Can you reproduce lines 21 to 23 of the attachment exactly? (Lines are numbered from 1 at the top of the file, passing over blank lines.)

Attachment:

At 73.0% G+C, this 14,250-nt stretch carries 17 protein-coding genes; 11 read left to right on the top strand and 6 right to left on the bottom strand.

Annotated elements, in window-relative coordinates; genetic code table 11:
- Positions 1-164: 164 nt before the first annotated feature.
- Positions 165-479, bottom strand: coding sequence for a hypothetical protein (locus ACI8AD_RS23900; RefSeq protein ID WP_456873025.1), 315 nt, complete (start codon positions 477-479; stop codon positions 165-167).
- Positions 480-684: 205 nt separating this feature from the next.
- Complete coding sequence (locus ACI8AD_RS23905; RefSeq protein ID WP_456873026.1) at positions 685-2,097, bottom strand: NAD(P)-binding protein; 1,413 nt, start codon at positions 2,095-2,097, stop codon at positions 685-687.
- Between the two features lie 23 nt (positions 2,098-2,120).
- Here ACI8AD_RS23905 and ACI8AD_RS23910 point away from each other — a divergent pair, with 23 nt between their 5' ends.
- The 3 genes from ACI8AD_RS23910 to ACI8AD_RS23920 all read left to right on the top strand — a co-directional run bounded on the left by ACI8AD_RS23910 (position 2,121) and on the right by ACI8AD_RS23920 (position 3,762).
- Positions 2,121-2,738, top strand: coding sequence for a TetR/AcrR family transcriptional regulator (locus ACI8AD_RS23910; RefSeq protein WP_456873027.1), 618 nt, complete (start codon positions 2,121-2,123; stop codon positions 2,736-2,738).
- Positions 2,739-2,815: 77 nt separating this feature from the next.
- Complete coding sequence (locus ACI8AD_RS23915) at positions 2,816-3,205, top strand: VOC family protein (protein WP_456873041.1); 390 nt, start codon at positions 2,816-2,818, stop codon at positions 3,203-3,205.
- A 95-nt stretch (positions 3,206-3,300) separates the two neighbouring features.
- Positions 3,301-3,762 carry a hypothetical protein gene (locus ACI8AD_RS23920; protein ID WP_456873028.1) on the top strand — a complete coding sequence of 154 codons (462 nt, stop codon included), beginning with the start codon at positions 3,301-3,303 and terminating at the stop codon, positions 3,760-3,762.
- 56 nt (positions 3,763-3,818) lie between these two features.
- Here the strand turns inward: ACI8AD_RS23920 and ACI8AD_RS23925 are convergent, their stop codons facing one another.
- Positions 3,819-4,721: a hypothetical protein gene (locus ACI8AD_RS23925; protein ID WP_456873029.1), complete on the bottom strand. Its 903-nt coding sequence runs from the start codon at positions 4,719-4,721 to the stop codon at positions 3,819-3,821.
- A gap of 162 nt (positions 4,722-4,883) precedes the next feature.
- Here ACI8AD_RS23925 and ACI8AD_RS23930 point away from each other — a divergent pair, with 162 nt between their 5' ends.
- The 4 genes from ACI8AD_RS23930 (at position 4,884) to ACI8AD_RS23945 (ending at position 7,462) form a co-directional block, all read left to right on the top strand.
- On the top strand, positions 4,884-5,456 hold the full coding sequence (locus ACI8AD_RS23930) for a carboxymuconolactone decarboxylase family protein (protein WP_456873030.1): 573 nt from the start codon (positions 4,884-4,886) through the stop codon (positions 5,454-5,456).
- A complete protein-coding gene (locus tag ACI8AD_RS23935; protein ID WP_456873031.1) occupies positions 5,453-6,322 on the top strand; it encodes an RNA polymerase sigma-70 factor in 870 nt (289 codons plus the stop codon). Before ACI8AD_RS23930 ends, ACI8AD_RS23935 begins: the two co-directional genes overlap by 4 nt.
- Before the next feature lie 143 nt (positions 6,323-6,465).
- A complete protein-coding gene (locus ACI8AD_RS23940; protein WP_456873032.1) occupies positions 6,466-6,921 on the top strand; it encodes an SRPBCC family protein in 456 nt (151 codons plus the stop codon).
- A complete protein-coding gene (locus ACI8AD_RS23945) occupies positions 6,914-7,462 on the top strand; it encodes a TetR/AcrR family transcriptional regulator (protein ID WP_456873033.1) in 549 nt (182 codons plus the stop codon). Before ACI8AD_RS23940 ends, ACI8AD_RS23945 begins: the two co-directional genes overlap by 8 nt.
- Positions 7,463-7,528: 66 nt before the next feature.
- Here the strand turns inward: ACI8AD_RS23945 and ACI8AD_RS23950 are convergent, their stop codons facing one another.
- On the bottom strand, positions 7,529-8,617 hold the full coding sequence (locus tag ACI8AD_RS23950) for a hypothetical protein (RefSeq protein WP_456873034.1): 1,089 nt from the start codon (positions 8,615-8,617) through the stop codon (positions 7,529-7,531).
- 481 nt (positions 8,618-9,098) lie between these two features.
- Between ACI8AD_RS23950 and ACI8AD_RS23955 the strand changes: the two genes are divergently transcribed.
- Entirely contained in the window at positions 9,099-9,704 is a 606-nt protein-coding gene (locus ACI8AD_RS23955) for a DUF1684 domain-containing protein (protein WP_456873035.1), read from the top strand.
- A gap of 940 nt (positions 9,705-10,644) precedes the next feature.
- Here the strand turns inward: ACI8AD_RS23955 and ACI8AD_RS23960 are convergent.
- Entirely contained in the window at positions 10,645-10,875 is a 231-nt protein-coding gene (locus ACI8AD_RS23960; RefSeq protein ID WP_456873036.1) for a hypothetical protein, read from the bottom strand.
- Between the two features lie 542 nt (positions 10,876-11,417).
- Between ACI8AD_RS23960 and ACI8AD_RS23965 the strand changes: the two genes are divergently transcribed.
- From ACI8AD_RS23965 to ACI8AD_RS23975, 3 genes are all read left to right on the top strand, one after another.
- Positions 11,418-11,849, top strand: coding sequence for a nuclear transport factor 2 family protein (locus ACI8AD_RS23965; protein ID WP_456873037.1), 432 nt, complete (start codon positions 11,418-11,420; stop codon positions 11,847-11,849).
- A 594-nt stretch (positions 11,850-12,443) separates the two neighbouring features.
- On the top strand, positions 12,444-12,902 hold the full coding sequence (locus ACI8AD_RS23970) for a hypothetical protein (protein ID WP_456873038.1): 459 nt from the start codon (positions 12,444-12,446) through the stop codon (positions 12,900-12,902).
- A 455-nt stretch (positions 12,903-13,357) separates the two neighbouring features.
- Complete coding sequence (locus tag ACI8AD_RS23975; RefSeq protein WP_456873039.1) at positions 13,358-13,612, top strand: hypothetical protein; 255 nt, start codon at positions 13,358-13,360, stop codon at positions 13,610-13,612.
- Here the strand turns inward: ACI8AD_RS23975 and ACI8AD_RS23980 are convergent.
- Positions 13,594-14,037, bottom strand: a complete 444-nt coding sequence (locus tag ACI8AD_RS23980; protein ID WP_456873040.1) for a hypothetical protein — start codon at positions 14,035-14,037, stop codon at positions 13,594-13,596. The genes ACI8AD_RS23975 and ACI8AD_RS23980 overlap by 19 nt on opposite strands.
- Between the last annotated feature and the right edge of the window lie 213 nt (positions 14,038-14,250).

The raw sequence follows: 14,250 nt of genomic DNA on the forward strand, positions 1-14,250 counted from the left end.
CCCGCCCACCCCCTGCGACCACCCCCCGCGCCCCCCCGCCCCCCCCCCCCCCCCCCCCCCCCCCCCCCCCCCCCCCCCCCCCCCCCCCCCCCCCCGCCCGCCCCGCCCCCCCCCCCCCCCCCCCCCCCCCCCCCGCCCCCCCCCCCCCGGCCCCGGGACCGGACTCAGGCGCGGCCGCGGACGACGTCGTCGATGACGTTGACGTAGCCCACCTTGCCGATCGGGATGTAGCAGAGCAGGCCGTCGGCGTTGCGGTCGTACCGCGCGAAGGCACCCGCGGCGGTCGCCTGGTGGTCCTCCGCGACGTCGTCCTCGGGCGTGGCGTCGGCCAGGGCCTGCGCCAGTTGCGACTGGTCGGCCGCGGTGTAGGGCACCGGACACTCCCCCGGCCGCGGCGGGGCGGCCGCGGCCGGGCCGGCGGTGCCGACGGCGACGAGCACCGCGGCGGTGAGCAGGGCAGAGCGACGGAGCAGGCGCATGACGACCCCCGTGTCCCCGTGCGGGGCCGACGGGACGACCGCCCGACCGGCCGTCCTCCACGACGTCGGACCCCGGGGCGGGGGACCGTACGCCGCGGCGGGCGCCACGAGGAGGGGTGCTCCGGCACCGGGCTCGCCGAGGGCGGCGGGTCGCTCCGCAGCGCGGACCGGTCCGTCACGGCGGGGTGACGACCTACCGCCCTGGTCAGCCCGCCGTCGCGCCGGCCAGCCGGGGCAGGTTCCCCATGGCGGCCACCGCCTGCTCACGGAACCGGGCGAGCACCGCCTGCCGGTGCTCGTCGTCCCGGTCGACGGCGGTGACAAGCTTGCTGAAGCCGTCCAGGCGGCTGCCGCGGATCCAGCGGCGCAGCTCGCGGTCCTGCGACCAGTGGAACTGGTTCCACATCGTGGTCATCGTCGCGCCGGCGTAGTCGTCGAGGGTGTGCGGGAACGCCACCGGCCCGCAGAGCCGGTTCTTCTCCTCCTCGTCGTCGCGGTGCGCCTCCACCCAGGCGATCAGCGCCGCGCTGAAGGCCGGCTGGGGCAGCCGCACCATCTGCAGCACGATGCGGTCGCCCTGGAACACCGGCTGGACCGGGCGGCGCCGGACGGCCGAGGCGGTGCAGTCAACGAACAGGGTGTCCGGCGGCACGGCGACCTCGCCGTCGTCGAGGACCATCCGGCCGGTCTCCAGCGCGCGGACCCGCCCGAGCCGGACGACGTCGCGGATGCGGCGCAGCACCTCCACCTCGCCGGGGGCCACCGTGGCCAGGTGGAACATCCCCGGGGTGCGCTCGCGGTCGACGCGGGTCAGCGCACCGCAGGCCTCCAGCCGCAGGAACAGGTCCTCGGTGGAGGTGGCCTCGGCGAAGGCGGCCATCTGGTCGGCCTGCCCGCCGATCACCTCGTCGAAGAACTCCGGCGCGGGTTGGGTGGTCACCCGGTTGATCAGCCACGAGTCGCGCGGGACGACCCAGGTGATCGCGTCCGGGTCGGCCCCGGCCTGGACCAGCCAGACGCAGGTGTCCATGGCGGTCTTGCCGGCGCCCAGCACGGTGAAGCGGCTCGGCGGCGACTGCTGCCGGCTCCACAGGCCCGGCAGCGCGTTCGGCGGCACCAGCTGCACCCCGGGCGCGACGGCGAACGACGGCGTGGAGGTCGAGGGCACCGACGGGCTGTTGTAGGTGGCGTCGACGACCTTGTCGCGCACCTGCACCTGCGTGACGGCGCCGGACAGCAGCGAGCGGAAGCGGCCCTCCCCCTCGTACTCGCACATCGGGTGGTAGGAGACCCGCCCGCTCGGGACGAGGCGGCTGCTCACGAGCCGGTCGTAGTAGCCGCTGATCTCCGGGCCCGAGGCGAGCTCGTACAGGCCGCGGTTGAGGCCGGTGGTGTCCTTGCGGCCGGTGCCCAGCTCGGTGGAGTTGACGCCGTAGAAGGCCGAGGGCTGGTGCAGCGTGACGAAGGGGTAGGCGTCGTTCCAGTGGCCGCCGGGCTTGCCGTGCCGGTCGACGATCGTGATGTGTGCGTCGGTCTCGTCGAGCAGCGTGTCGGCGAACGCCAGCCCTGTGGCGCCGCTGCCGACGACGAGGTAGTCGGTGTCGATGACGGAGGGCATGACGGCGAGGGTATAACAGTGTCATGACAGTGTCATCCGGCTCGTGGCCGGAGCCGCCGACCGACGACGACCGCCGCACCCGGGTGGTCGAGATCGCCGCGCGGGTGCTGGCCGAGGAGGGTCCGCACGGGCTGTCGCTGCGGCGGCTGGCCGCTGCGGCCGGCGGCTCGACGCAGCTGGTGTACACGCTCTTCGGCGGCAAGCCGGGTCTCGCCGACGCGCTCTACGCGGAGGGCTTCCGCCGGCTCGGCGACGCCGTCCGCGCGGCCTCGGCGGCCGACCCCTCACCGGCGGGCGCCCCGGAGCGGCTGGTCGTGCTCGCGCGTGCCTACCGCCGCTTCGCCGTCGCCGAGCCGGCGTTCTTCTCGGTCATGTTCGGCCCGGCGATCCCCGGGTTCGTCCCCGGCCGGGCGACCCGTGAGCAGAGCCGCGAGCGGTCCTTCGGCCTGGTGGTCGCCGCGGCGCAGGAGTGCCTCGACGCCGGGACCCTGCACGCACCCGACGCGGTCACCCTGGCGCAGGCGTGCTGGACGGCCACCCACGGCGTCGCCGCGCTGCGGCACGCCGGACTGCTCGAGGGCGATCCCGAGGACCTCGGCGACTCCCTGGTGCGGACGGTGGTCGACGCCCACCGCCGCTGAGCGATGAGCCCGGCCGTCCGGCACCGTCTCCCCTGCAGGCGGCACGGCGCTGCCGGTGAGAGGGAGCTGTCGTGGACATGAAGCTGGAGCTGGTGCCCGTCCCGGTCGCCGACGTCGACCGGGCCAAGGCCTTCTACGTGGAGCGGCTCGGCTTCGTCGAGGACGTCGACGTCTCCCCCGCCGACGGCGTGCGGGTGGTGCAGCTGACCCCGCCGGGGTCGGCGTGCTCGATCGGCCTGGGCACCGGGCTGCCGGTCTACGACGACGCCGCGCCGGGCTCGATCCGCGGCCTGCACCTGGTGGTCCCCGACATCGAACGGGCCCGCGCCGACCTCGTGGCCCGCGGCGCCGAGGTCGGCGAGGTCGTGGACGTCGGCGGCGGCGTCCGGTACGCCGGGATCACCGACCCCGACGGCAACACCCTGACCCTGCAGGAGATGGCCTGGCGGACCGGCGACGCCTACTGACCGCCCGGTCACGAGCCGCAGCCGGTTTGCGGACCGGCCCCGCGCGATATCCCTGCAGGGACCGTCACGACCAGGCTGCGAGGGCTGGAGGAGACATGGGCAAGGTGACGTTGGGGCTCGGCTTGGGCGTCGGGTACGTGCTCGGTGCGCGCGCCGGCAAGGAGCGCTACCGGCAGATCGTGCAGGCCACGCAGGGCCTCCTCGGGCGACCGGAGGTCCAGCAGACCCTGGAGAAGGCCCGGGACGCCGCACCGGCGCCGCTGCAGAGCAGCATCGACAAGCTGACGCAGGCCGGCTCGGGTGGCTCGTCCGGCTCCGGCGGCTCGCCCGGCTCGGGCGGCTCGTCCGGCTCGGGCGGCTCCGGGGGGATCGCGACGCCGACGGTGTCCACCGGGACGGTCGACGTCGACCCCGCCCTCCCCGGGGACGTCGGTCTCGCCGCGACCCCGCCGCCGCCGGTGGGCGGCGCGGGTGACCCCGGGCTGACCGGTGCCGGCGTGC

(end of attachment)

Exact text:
- On the top strand, positions 4,884-5,456 hold the full coding sequence (locus ACI8AD_RS23930) for a carboxymuconolactone decarboxylase family protein (protein WP_456873030.1): 573 nt from the start codon (positions 4,884-4,886) through the stop codon (positions 5,454-5,456).
- A complete protein-coding gene (locus tag ACI8AD_RS23935; protein ID WP_456873031.1) occupies positions 5,453-6,322 on the top strand; it encodes an RNA polymerase sigma-70 factor in 870 nt (289 codons plus the stop codon). Before ACI8AD_RS23930 ends, ACI8AD_RS23935 begins: the two co-directional genes overlap by 4 nt.
- Before the next feature lie 143 nt (positions 6,323-6,465).